Content Marketing Storytelling: A Practical Short Story

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Content Marketing Storytelling: A Practical Short Story

Once upon a time, lived a young marketer and Mike was his name. Mike was ambitious and a maverick at that – always on the lookout for an opportunity to make his mark. One day, as Mike was going through his routine of browsing materials to hone his craft, he came across a statement that was bold. The statement was on content marketing storytelling – something he had never stumbled upon before. It read “No story, no sales” and underneath it was a poster with the quote:

“Effective content marketing is about mastering the art of storytelling. Facts tell, but stories sell.”

– Brian Eisenberg

This sparked a fire inside his dear heart. After all, storytelling was a thing in literature, not in marketing. Or so he thought…

So, began Mike’s journey into storytelling – a journey for him to learn. Learn just how important storytelling is in business and all its facts. Tag along Mike on his journey to uncover the secrets of storytelling in content marketing:

Content Marketing Storytelling in Numbers

Mike’s first task was to check the facts, so he started digging. But storytelling was not as tangible as Mike had hoped it being. And the stats he needed to back these claims were hard to come by. Query after query, Mike was searching, crawling through the web until a valid source appeared.

Storytelling for Consumers

It was a treasure trove of information, but most importantly, it held statistics that could prove the starting statement, the statement that was bold.  In the study, Mike discovered that once bearing a trusty story by his side, he could boost conversions by a striking third. And that was not even content marketing-related but rather in response to the questions that his customers might pose.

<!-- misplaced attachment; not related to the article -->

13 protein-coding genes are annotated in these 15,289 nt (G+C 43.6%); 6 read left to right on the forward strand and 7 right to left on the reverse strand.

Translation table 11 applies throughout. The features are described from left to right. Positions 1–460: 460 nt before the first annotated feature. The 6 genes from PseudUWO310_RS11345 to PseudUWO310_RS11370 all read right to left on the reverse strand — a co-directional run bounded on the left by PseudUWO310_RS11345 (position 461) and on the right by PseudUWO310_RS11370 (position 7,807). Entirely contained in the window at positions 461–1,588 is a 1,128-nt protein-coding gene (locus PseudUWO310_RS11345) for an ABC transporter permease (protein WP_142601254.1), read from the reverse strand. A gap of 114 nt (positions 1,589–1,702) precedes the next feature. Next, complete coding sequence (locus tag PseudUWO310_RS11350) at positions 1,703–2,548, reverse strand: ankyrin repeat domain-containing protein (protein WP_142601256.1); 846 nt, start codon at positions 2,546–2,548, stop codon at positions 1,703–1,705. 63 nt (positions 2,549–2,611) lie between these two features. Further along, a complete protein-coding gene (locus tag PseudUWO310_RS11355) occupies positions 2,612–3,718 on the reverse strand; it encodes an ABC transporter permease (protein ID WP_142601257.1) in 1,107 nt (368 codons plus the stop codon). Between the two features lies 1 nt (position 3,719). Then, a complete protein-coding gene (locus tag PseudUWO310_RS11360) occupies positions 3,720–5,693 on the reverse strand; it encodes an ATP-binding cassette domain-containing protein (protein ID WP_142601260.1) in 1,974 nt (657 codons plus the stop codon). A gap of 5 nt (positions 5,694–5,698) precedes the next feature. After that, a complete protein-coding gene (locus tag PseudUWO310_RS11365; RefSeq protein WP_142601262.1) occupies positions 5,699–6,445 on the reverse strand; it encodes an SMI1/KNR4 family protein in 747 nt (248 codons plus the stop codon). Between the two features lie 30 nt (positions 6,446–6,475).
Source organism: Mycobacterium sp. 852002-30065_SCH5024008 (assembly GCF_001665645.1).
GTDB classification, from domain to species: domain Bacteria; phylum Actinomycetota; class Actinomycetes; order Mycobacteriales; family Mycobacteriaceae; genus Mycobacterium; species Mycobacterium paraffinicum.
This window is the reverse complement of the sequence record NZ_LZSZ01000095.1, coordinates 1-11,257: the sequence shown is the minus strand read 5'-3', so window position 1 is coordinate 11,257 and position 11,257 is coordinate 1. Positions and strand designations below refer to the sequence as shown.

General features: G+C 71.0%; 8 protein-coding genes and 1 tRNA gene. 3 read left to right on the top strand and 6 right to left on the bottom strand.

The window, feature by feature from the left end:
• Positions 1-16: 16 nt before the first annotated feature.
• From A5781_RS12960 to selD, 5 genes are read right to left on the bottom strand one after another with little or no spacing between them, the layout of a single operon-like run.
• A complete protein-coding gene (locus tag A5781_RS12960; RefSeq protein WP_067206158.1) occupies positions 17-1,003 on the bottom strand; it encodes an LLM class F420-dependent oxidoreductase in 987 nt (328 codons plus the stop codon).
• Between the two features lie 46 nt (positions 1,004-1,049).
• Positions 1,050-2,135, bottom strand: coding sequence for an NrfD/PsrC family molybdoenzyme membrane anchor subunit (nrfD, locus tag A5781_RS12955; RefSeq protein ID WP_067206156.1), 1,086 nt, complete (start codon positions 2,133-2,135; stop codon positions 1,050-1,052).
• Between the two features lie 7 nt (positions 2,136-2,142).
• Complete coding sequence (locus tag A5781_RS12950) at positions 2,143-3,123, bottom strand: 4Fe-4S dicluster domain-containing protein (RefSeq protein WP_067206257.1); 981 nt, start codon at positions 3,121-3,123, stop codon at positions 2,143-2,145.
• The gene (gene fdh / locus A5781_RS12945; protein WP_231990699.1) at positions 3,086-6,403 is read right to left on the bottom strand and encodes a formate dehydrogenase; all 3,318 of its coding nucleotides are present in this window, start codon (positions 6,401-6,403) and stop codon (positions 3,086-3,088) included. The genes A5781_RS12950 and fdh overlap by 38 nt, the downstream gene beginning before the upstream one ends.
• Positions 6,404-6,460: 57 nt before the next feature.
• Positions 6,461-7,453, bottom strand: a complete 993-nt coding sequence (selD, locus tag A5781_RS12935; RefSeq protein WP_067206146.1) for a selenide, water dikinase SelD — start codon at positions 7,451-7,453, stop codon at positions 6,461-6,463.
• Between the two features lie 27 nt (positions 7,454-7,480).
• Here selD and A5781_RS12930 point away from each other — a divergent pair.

statistics storytelling and conversions customer questions
Source: Delhi School of Internet Marketing

Content Marketing Storytelling in B2B

“That must be for the consumer only!” – wrongly did the protagonist of ours thought. So, he kept on reading. And in his reading his error quickly Mikey saw – that it too applied to B2B, something that would put his mind in awe. After all, it was but 62% of marketers in B2B that would support such claim – that storytelling was effective, be it as it may.

statistics b2b content marketing storytelling
Source: Delhi School of Internet Marketing

Product Storytelling

Witnessing these numbers put the mind of Mike at ease, for he knew the power of the knowledge he was holding in his hands. But his thirst for more grew and grew, so Mikey kept on browsing through and through. That was when another study did arise – one created from experiment, gifted by the writers of Significant Objects. And its findings showed a whopping rise, bearing the number 27X.  

statistics storytelling product value
Source: Significant Objects

The Alphabet of Content Marketing Storytelling

Having just the facts was not enough for Mikey’s active mind – he had to know more about these stories and how they are to be told. And in his journey, was an alphabet of terms for our protagonist to find. There were the Ps and Is – to some a bunch of letters left unorganised but all a part of insight, Mike the Maverick had put his mind towards.

The 4 Ps of Storytelling

“Let’s start with the basics,” Mikey thought, as he reached towards the Ps of storytelling, choosing them to be the first. Much like the Ps of marketing that Mike knew by heart, the storytelling Ps represented pillars. Pillars that Mikey’s strategy for telling stories would be built upon.

First of Ps was People, as no story can be personal, nor be complete without a group of people that the reader can relate. Then came the Place, for it defined the set, where the events take place. Third was Plot, a sign of conflict that arose – to mark the journey and our hero’s start. And last in line was Purpose, not in meaning but to wrap it all in reason. The reason for Mikey’s readers continued read.

statistics storytelling 4 ps
Source: Stillmotion

The 4 Is of Storytelling

Mikey mastered all the Ps and the time for Is was close at hand. So, hesitating little Mike kept on digging in his search. And in these Is he would find pillars of another set. But while the pillars of the letter “P” defined the strategy for Mike to write, those marked with Is were on scaling what he wrote, instead.

Pillar one brought Immersion into Mikey’s mix. It begged the question of the story’s depth and how comprehensive can its world ultimately get. The Interaction pillar followed suit, breaking the wall of number 4, for it brought the reader forward so that Mike could establish their role. Would they be active in the story and participate, or a passive witness of the events that escalate?